Veganizing your diet will probably rid your diet of some of the worst foods you commonly eat. On top of that, you’ll gain a fresh incentive to learn more about cooking, which is one of life’s great pleasures. It’s amazing how far a little money spent on basic kitchen equipment can take you. Just a few well-chosen items will open up all sorts of food preparation possibilities. Check out our kitchenware guide if you want to get the biggest bang for the buck in terms of finding equipment you’ll actually use.

Some of the most useful kitchen appliances are extraordinarily cheap. These include items like toasters, blenders, slow cookers, and immersion mixers—all of which can be had for under $20 apiece. More expensive models of these appliances might look fancier but they are unlikely to perform better or last longer.

The one area not to scrimp on is a knife. The Victorinox Fibrox 8-inch chef’s knife hits the sweet spot in terms of offering quality workmanship comparable to professional grade knives costing triple the price. Get it professionally sharpened every six to twelve months and it’ll totally transform your cooking experiences.

There are also a few higher-end appliances that can be well-worth the price. In particular, Instant Pots, food processors, and professional-grade blenders like Vitamixes and Blendtecs be game-changing additions to your kitchen. See our Kitchenware Guide for buying advice on all these items.


The #1 mistake that new vegans make is choosing the wrong first cookbook. You absolutely don’t want your first cookbook to feature fussy-time consuming recipes. What you need is a cookbook geared to easy meals take 30 minutes or less to prepare. If later on you want to branch out to more sophisticated cooking, go for it. But make sure that your first cookbook is devoted to the simplest and most hassle-free meals. There are several fantastic choices, including:

These cookbooks are all perfect for getting started. If you want to get a little fancier, check out Angela Liddon’s, The Oh She Glows Cookbook. Liddon’s book features sophisticated, healthful dishes that still require only minimal time to prepare.

You may also want to buy one enormous general-interest vegan cookbook. That way, anytime you have a hankering for a classic dish, whether it’s pancakes or lasagna, you’ll have a solid recipe ready to go. When it comes to a big, beautiful reference cooking volume, you can’t do better than Thug Kitchen. Or, if you want something truly massive, get ahold of Robin Robertson’s 1,000 Vegan Recipes.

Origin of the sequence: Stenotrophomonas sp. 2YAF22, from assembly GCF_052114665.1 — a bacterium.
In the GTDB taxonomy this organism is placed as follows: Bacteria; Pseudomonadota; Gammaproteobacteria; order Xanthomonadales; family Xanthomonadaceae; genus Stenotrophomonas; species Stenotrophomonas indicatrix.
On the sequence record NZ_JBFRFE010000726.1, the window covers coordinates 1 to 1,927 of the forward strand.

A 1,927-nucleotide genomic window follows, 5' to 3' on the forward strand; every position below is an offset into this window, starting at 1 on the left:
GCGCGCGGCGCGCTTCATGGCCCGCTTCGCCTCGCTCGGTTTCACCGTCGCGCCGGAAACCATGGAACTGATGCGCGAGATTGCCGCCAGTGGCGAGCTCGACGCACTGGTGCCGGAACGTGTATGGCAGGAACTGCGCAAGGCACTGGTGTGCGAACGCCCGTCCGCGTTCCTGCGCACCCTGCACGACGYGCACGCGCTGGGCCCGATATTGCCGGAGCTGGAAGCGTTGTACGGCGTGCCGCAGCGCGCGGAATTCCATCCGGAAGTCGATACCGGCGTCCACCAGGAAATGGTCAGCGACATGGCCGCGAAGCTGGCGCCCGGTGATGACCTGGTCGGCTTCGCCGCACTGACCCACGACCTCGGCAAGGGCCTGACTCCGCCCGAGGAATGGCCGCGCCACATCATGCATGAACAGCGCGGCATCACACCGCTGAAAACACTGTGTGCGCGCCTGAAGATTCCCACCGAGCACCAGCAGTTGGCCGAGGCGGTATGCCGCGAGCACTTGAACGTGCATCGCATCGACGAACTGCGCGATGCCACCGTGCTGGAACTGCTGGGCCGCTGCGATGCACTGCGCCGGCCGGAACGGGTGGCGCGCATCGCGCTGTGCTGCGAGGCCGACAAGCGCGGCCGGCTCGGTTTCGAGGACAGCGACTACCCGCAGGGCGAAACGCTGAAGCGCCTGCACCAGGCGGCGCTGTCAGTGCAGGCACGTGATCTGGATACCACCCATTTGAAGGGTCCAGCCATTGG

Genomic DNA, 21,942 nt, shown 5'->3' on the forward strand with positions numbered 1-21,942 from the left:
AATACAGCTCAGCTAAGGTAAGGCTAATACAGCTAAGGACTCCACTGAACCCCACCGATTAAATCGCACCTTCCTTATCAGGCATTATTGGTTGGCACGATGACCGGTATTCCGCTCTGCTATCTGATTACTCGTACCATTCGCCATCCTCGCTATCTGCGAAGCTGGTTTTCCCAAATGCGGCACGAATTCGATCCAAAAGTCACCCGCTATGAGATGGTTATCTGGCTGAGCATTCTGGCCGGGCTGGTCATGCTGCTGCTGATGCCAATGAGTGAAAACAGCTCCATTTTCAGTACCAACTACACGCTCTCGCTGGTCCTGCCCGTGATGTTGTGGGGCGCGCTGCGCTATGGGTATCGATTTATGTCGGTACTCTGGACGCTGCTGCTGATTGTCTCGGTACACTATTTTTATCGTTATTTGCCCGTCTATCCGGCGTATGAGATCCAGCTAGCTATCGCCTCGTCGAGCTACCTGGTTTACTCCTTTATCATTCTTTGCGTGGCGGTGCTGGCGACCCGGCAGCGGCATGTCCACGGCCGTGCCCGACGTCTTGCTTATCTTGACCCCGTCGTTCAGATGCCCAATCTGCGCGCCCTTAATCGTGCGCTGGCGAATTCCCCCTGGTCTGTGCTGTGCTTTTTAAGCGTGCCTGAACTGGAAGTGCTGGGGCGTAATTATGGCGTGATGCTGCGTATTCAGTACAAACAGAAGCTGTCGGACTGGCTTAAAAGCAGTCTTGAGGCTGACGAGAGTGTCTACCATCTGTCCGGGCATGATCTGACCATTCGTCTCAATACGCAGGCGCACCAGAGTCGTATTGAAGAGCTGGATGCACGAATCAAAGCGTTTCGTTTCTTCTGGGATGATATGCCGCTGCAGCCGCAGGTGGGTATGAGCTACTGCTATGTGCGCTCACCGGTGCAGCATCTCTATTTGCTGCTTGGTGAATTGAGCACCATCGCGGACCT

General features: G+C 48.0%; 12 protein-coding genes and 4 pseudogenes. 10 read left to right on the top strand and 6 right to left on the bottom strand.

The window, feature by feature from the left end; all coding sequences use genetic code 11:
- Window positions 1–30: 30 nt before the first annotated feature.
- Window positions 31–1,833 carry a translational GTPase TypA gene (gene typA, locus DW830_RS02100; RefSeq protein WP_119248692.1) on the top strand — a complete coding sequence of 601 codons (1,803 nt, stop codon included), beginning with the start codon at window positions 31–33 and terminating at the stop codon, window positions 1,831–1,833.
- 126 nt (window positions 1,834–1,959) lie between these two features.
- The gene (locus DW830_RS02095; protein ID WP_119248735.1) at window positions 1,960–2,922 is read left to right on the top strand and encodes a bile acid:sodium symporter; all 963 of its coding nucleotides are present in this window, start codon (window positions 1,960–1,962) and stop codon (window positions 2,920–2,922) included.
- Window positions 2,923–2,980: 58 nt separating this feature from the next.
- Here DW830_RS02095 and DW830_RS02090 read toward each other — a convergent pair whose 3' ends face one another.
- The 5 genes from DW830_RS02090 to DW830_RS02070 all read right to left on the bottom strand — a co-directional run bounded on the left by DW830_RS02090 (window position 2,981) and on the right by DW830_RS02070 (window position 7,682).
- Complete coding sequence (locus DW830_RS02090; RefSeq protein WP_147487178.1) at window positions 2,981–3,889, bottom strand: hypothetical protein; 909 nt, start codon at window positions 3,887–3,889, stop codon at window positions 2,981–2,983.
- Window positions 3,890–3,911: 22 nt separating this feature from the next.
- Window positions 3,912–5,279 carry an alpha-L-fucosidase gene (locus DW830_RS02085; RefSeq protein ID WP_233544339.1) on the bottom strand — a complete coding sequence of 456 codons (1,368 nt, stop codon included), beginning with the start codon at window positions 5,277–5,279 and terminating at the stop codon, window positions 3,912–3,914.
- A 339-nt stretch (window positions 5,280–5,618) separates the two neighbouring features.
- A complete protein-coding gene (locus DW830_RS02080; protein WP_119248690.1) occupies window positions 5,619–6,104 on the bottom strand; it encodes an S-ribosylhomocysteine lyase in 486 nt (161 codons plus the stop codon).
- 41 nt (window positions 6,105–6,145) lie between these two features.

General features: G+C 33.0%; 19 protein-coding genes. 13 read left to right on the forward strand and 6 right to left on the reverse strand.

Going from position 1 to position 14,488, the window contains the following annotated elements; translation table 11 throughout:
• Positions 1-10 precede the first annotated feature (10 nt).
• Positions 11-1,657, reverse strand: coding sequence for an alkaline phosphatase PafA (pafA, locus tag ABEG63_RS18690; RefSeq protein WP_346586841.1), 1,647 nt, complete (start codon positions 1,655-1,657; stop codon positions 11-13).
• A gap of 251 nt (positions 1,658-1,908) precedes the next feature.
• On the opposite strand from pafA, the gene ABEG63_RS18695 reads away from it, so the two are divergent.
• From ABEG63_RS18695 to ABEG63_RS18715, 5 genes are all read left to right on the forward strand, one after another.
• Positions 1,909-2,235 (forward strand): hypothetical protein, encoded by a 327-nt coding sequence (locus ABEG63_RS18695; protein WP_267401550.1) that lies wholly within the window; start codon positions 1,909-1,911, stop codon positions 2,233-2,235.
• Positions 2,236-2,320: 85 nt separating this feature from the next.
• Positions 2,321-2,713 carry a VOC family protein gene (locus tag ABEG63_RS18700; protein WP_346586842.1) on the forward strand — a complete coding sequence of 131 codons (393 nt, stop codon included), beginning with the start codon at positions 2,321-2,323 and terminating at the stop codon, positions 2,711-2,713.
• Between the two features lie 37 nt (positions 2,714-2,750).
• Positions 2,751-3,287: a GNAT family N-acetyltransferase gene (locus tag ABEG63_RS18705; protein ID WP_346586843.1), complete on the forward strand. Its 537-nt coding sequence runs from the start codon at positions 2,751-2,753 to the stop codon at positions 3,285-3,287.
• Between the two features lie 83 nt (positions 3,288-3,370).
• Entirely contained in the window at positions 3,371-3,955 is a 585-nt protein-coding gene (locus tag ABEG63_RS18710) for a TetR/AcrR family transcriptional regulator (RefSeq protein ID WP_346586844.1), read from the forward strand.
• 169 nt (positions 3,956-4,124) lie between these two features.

The cookbooks I just mentioned only hint at the enormous diversity of vegan cooking possibilities. You can find vegan cookbooks devoted to every cuisine, including ItalianIndianThaiMexican, and Ethiopian. There are likewise vegan cookbooks specializing in Instant Potsone-dish meals, and whole-grain baking. Discover them all on our vegan cookbooks page.

Even though cookbooks can inspire all sorts of new directions in your cooking, don’t look at them as strictly necessary. The truth is you can eat an incredibly diverse vegan diet without ever following a recipe. All you need to do is to master the preparation of these five foods: smoothiessandwichessaladsstir-fries; and roasted vegetables.


Your local vegan dining options may range from terrible to incredible—it all depends on where you live. Chances are, you have more possibilities than you currently realize. Most mid-sized cities have a shockingly large number of  vegan-friendly restaurants. Even small towns can have surprisingly good restaurant options.

Although there are a few online vegan restaurant directories like HappyCow and VegGuide,  the best way to make sure you’re not missing anything is to use Yelp. That’s because Yelp has a thousand times more listings and reviews than any vegan-oriented restaurant directory. Part of what makes Yelp so powerful is that it’s got great search features to extract what you need from its mountain of restaurant reviews. Just type vegan into Yelp’s Find box and you’ll see every local restaurant with a review mentioning the term. You can then easily click through to read these vegan-oriented reviews. Yelp is especially valuable when it comes to finding the best vegan dining options in places that lack exclusively vegan restaurants. In cities with loads of vegan restaurants, I usually prefer HappyCow to Yelp since it’s nice to read nothing but vegan-oriented restaurant reviews.


Now let’s move onto more general advice for finding vegan-friendly dining. In the absence of a vegan-only restaurant, your ability to easily find a suitable meal will vary widely by cuisine. Hands down the most vegan-friendly restaurant cuisine is Middle Eastern—avoid the meat and you’re usually home free since it’s rare for Middle Eastern meals to contain dairy or eggs (but be on the lookout for Tzatziki, a cucumber dish made with yogurt).